3 Tips For Troubleshooting Church Audio Problems

This week my Worship Pastor called me and asked me to meet him at our church to help him get a few things ready for this coming Sunday.  One of the things that he asked me to look at while I was there was the wireless microphone that we use for pastor during the sermon.  It’s a clip on lavalier microphone and it wasn’t sounding very good recently.  So he wanted me to look at and see if there was some issue with our channel strip settings or with the mic. Maybe the EQ or compression settings were wrong, or maybe the mic had gotten broken.  After taking the time to look it and troubleshoot the problem I eventually fixed it. So, I decided it might be a good idea to share some tips that will hopefully help you be successful when you have to troubleshoot audio problems for your congregation.

1. Keep it simple.  

My father used to tell me this all the time when I was working on my car as a teenager.  Honestly, it drives me crazy, because it sort of implies that if what you are doing isn’t working, then you must be overthinking it.  However, I have also found that nearly as often as it drives me crazy, it’s also true.  In the case of our microphone at our church the issue simply ended up being that it had been placed on the speaker about mid chest.  It was far too low.  To get the desired level out of it, the gain had to be cranked and feedback would occur.  The first thing I actually tried was to use reductive EQ to get rid of some frequencies that were causing the feedback.  That technique did help a bit, but it also left the mic sounding very hollow.  After fiddling with EQ, compression, and gain for a few minutes it occurred to me the mic might be too low.  I simply move it up, and attached it to my worship pastor’s shirt collar, and viola! The mic now sounded full and natural.  Keep it simple!

2. Don’t Over-process your source

I confess that over-processing my source has been a major fault of mine more times than I could count or want to remember.  If you put a microphone on your snare drum and it doesn’t sound right, it might need some EQ and compression. However, if you are still endlessly EQ’ing and compressing that snare drum and no matter what you do it still sounds bad, then it could be your source.  Over the years I have found that a little goes a long way when it comes to adding processing.  In 2016, most techs and most churches have an affordable and powerful digital mixer at their disposal.  Sometimes I think that a digital mixer can seem like a swiss army knife of problem solving tools.  While modern technology and digital mixers have definitely made church mixing more fun, make sure that you aren’t overlooking a simple solution like tuning your snare drum.  Especially when something as simple as an out of tune snare cannot really be fixed with EQ, compression, and reverb. Don’t over-process your instruments and vocalists in an attempt to fix a simple problem.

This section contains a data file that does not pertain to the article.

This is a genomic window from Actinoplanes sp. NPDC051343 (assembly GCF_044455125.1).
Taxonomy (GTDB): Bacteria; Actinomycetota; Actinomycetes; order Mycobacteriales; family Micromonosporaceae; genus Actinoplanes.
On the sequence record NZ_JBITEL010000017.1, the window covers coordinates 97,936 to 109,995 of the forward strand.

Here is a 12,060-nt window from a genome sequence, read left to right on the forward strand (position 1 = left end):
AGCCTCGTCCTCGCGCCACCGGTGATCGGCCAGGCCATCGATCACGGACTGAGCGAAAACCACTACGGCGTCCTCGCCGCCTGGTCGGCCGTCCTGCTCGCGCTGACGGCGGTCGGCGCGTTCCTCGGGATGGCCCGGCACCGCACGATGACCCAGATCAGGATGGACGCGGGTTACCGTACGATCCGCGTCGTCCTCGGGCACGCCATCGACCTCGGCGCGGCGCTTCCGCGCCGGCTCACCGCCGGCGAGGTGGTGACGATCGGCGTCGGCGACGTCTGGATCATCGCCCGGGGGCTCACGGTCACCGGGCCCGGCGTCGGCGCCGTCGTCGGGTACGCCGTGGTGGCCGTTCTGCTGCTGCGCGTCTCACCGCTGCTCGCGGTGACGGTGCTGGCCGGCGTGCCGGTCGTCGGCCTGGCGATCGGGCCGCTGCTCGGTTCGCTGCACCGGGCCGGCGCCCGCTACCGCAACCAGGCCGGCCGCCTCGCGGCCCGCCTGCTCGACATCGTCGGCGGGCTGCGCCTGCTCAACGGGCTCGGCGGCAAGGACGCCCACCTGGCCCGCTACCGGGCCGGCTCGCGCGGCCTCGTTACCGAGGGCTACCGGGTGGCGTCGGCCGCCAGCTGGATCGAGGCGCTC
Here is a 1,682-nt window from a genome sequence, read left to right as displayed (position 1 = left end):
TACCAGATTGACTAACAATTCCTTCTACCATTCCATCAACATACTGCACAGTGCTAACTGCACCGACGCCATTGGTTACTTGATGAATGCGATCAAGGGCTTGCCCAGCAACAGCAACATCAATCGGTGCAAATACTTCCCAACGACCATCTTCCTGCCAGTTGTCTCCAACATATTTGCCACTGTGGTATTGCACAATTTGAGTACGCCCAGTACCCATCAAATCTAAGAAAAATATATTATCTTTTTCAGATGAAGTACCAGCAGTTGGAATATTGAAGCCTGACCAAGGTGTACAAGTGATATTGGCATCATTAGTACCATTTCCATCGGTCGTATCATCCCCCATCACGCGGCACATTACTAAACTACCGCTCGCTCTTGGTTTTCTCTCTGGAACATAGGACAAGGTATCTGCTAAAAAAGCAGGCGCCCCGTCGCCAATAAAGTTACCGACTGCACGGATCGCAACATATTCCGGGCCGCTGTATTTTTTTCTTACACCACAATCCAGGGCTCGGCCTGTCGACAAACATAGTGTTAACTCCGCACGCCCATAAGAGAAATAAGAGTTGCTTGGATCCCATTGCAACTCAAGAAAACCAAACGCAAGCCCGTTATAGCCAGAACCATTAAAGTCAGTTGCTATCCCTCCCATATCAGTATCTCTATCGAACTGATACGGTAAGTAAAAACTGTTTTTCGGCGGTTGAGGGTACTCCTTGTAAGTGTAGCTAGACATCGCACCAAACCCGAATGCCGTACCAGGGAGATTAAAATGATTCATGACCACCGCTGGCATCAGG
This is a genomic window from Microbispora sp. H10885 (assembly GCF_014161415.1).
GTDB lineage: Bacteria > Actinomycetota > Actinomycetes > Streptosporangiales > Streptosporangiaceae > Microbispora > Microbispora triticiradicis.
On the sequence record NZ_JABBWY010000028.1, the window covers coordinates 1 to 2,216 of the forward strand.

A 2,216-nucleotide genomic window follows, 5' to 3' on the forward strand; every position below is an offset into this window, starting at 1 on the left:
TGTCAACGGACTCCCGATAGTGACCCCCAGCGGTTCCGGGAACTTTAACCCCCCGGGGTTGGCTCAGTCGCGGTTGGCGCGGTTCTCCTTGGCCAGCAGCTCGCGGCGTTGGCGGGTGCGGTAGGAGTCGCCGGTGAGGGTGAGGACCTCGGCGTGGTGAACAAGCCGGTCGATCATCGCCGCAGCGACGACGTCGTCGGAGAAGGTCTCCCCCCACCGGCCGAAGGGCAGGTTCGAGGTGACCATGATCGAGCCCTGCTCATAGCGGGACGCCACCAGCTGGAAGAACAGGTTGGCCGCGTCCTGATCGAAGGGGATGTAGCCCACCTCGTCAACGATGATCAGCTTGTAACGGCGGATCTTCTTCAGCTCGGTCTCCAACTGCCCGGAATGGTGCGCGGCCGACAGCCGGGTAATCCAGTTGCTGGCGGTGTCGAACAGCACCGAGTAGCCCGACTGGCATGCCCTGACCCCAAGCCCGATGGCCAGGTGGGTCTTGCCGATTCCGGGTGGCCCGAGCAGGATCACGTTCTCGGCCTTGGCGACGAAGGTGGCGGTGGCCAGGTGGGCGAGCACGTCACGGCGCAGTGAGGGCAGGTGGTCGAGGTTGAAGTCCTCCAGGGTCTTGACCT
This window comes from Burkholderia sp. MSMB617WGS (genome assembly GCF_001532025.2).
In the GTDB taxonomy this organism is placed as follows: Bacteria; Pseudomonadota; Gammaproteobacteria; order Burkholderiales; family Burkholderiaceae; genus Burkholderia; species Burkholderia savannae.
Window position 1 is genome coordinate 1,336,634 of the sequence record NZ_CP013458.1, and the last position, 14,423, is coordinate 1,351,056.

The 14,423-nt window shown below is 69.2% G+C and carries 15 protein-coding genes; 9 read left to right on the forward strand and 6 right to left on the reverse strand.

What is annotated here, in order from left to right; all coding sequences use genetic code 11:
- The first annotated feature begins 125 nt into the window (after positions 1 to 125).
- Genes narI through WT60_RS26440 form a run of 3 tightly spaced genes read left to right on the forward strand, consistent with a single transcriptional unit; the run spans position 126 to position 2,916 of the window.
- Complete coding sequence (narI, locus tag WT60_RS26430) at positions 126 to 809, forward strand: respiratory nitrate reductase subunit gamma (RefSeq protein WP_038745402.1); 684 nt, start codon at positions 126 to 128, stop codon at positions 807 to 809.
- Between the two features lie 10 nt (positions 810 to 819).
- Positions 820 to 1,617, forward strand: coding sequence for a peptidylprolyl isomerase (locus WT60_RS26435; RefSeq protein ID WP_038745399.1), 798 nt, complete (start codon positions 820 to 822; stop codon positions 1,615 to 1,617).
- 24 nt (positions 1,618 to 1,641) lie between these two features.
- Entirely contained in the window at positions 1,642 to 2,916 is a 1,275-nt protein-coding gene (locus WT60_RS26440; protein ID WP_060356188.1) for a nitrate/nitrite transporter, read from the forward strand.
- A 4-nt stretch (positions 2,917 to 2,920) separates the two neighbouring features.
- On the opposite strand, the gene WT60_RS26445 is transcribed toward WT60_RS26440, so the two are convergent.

3. Minimize points of failure. 

Fixing or replacing broken or nearly broken stuff seems like a simple idea that no one should overlook, but the truth is that I have seen it many times and even done it myself.  When something isn’t working properly at your church the last thing that you want to have to do is take everything apart to find the point of failure.  Examples of this would be:

  • cables that are nearly falling apart that you have to hold a certain way to get them to work
  • knobs missing from control panels on amplifiers or mixers
  • In/Out jacks that are loose or broken or pushed inside a stage pocket or piece of equipment
  • poor cabling or cable management around gear, or under stages, etc.

Putting things together in a rush, or not fixing things properly or working around broken things can all be hinderances to troubleshooting a problem.  The last thing that you want to have to deal with when you are trying to fix your pastors mic, is taking them time to figure out which one of 5 possible issues could be causing the problem that you’re trying to fix.  Eliminate points of failure by fixing or replacing things when they break. Don’t put that off until later and it can save you time when you have to troubleshoot other issues.

I hope that this article helps you troubleshoot issues that may arise in your church audio system.  These are just a few ideas that I think can save you some time in the future.  Working in live audio you will run into a problem that you have to troubleshoot and solve eventually.  When that time comes, hopefully these tips will be useful to you.